McLaren has been on a major offensive recently. After closing 2016 by driving a 570S on a frozen lake and revealing the first of 15 new models set to appear before 2022 at March’s Geneva Motor Show, the brand has stepped up its revitalisation by teasing its fastest car yet.
Codenamed ‘BP23’ for now, the forthcoming hybrid supercar will be the quickest car from the Surrey-based brand since it was set up in 1963 and these are the first images of the car to be released.
To become McLaren’s most potent model ever, it’ll need to be nippier than the £866,000 P1 [pictured below], which could do 0-62mph in 2.8 seconds with an electronically limited top speed of 217mph.
Only 106 BP23s will ever be produced and they’ve already been sold to specially invited buyers at £1.65 million each, even though development of the car hasn’t even been completed yet.
That development process is being overseen by McLaren Special Operations (MSO) – the brand’s bespoke division tasked with designing and crafting the luxurious new addition to the McLaren Ultimate Series product family – so you can bet your house on the fact that the BP23, or whatever it ends up being called, will be something special.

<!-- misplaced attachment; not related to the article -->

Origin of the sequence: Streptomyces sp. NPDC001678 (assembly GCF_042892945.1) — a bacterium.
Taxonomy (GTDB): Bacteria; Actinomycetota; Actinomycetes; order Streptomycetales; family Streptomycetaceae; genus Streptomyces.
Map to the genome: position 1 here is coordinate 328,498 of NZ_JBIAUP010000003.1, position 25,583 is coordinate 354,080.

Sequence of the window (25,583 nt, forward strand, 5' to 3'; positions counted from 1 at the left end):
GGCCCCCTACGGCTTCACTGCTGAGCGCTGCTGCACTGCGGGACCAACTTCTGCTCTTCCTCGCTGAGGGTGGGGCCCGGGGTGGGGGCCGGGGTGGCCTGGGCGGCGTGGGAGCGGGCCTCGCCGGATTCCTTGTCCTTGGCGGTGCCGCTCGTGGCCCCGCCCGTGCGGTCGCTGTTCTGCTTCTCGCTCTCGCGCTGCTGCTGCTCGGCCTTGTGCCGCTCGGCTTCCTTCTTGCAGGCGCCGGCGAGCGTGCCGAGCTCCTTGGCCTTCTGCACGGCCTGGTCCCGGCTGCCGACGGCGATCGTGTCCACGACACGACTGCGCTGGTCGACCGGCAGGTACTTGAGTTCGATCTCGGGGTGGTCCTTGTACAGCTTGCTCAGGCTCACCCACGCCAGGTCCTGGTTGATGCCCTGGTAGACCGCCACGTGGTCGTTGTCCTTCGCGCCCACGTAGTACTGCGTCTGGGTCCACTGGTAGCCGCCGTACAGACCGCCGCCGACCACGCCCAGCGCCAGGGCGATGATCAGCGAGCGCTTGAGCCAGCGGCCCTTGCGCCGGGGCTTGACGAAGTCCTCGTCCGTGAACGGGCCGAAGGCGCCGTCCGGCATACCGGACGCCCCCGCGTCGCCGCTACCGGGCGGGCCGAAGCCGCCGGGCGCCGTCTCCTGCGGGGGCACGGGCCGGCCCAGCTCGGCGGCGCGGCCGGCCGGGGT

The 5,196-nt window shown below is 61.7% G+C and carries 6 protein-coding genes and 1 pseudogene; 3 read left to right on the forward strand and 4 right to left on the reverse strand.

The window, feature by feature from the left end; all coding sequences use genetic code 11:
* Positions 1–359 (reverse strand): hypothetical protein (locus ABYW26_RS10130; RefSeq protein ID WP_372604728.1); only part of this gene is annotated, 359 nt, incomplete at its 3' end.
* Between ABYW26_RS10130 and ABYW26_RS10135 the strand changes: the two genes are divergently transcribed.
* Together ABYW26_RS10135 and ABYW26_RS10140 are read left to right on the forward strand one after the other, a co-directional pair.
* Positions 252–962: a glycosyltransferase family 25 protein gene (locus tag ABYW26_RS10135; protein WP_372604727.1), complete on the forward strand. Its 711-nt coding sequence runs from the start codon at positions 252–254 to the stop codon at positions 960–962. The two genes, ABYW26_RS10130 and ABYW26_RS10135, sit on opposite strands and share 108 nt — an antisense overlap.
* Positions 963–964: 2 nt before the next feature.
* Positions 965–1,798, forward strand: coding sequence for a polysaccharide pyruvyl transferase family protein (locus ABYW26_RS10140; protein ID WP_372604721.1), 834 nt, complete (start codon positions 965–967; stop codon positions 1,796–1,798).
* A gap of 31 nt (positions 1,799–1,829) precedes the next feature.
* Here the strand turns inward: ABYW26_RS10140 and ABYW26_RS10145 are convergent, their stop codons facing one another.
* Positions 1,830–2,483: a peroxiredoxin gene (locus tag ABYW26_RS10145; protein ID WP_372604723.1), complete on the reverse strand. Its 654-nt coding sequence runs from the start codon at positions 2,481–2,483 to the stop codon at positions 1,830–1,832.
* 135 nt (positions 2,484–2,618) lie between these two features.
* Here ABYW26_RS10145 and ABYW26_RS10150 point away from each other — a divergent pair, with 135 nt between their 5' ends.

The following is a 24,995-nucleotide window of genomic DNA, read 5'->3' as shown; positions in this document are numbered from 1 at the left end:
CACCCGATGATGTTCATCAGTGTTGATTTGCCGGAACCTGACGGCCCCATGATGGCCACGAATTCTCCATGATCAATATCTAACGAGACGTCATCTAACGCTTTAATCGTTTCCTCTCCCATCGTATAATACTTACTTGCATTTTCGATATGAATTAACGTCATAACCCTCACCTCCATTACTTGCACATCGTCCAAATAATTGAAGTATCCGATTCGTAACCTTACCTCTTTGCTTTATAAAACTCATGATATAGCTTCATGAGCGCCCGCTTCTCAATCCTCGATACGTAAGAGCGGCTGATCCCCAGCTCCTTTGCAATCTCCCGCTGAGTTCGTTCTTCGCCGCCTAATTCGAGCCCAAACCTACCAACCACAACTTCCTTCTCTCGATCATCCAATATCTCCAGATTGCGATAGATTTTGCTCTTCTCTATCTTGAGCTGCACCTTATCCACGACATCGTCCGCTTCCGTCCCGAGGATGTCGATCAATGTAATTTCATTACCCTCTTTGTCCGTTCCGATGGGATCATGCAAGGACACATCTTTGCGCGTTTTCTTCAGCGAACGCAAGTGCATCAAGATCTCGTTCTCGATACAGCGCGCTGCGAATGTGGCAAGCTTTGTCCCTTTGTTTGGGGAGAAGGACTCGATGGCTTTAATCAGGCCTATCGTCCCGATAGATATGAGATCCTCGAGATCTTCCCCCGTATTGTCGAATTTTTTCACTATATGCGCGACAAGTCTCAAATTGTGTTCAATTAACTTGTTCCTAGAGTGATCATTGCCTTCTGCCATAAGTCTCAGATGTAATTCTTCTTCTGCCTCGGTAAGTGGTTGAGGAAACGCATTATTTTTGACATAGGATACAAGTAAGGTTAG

The reasons behind the numbers
What about that name though? Bit random, isn’t it? Yes, but each character is telling of an aspect of the car’s background – it is MSO’s second bespoke project and it has three seats. Pretty straightforward really.
But why only 106 units?
Another peculiarly specific number and again, one that bears major relevance.
Rather than a nod to Peugeot’s boxy and basic runaround, this number is an homage to how many 1992 McLaren F1 cars [pictured below] were produced in total.
Not much has been revealed about the BP23’s powertrain, but if it is to outpace the 903bhp P1, it may need to tip into a four-figure power output.
McLaren is keeping the BP23’s top speed close to its chest too, because the bosses at the brand know that as soon as they confirm it, Hennessey (the guys responsible for the Venom GT) “will go out and build something faster”.
After the Bugatti Chiron’s 288mph, how much faster can we really go? We’re keen to find out…
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